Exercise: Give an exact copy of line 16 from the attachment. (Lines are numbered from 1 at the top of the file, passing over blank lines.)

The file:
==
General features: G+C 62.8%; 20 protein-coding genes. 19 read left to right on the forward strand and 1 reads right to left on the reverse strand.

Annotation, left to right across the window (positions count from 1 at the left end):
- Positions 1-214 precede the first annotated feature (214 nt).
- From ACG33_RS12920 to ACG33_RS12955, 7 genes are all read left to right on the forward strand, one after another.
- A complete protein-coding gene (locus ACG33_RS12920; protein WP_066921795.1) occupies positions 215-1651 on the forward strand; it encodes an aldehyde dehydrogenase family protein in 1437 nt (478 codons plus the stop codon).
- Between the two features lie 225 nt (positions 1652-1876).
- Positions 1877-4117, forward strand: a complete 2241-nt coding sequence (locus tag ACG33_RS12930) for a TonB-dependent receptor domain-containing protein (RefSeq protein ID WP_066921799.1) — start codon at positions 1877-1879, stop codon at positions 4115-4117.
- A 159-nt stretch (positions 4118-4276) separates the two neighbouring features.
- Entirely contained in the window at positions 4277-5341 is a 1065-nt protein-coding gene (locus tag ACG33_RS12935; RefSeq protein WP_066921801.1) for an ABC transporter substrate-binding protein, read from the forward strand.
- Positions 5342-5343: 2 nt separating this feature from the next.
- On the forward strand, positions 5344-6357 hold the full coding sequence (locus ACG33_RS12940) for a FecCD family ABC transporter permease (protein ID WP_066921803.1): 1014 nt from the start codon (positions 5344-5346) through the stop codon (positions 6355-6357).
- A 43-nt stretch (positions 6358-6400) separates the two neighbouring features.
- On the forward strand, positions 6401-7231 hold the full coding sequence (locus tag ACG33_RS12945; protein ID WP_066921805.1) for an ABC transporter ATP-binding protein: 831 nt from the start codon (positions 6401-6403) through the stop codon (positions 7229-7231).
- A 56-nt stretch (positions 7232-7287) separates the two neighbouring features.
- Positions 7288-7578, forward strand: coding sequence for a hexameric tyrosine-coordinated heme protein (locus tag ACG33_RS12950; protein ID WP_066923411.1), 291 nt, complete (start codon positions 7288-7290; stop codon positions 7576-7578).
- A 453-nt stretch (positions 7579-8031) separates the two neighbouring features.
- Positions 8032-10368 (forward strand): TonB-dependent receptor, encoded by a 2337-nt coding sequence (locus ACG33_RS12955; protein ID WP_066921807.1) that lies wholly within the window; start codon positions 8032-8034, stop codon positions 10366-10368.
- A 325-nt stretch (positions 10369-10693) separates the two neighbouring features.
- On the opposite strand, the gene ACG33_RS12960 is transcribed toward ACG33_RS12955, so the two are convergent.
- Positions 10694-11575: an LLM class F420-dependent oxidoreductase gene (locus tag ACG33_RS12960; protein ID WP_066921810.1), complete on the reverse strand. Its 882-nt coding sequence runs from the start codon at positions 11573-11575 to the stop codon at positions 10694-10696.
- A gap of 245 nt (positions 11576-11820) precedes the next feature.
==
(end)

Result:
- A 453-nt stretch (positions 7579-8031) separates the two neighbouring features.